New Labor Department Retaliation Guidance Reminder Of Retailiation Risks


U.S. employers should exercise care to guard against potential retaliation claims brought by current or former employees under the Fair Labor Standards Act (FLSA), the Family and Medical Leave Act (FMLA) the Migrant and Seasonal Agricultural Worker Protection Act (MSPA) and other federal employment laws.

Retaliation claims have emerged as a leading source of liability for U.S. employers.  Most U.S. labor and employment laws, as well as many other statutes prohibit companies from retaliating against employees for exercising protected rights under the law’s provisions.  Challenges and risks in managing this growing source of liability has been further fueled by the U.S. Supreme Court’s ruling in Crawford v. Metropolitan Gov’t of Nashville and Davidson County, No. 06-1595, that the anti-retaliation provisions of Title VII extend to employees who take part in investigations even if that employee does not file a complaint of retaliation. See Supreme Court Decision May Open Doors To More Retaliation Claims

In light of these risks, U.S. employers should tighten employee discipline and other practices and documentation to guard against retaliation claims.  

In undertaking these risk management efforts, employers should take advantage of the insights given from three new fact sheets addressing retaliation published by the U.S. Department of Labor Wage and Hour Division (WHD) on December 23, 2011:

  • Fact Sheet #77A, Prohibiting Retaliation Under the Fair Labor Standards Act (FLSA), provides general information concerning the FLSA’s prohibition of retaliating against any employee who has filed a complaint or cooperated in an investigation and is available on the WHD website at here;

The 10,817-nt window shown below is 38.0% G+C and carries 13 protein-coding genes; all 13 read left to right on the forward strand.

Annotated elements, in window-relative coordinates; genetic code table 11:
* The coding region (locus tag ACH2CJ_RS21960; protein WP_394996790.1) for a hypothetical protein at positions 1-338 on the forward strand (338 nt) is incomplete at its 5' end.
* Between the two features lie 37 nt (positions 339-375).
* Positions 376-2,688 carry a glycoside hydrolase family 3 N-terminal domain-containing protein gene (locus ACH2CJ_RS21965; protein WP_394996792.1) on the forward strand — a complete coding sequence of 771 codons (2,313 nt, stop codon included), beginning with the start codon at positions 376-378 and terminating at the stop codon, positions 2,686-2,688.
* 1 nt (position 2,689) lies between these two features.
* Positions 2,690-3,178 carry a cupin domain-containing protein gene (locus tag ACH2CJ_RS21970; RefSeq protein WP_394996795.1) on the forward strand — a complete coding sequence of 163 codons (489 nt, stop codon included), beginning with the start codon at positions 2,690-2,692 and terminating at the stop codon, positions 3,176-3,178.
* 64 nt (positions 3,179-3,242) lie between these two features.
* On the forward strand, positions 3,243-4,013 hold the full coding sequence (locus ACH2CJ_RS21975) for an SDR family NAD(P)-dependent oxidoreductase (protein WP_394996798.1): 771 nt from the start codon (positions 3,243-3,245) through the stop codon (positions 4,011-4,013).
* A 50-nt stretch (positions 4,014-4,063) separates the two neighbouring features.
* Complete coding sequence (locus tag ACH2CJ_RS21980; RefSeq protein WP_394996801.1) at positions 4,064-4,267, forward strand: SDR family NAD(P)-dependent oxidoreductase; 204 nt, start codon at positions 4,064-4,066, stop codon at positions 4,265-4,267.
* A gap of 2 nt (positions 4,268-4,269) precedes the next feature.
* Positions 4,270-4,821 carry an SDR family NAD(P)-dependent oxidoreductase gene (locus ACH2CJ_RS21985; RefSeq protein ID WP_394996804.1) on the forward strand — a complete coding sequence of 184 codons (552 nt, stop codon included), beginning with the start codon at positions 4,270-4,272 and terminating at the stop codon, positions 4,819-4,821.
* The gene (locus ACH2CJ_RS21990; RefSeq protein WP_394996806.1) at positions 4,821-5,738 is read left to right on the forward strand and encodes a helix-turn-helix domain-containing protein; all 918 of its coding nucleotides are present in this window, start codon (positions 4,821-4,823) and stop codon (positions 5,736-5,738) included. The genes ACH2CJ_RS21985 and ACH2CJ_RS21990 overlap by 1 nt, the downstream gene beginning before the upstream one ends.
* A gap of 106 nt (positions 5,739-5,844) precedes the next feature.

• Fact Sheet #77B, Protection for Individuals under the FMLA, provides general information concerning the Family and Medical Leave Act’s (FMLA) prohibition of retaliating against an individual for exercising his or her rights or participating in matters protected under the FMLA and is available on the WHD website at here; and
  • Fact Sheet #77C, Prohibiting Retaliation Under the Migrant and Seasonal Agricultural Worker Protection Act (MSPA), provides general information concerning MSPA’s prohibition of discrimination against a migrant or seasonal agricultural worker who has filed a complaint or participated in any proceeding under or related to MSPA and is available on the WHD website at here.

The guidance comes as the WHD is proposing to adopt new rules that would provide minimum wage and overtime protections for nearly two million workers who provide in-home care services for the elderly and infirm.  WHD’s focus on home health workers is an extension of its expanded regulation and enforcement efforts targeting a broad range of health care industry employers.  See Notice of Proposed Rulemaking (NPRM) to revise the companionship and live-in worker regulations under the Fair Labor Standards Act (FLSA). 

The proposed tightening of regulations for home health workers follows a general toughening by WHD of its regulation and enforcement of wage and hour laws in the health care and many other industries.  See, e.g. Home health care company in Dallas agrees to pay 80 nurses more than $92,000 in back wages following US Labor Department investigation; US Department of Labor secures nearly $62,000 in back overtime wages for 21 health care employees in Pine Bluff, Ark.; US Department of Labor initiative targeted toward increasing FLSA compliance in New York’s health care industry; US Department of Labor initiative targeted toward residential health care industry in Connecticut and Rhode Island to increase FLSA compliance; Partners HealthCare Systems agrees to pay 700 employees more than $2.7 million in overtime back wages to resolve U.S. Labor Department lawsuit; US Labor Department sues Kentucky home health care provider to obtain more than $512,000 in back wages and damages for 22 employees; and Buffalo, Minn.-based home health care provider agrees to pay more than $150,000 in back wages following US Labor Department investigation.

Employers should take steps to manage compliance and other exposures under these and other federal laws, including those for engaging in prohibited retaliation.  Employers should both confirm the adequacy of their practices under existing rules, as well as take steps to decrease exposures to retaliation claims.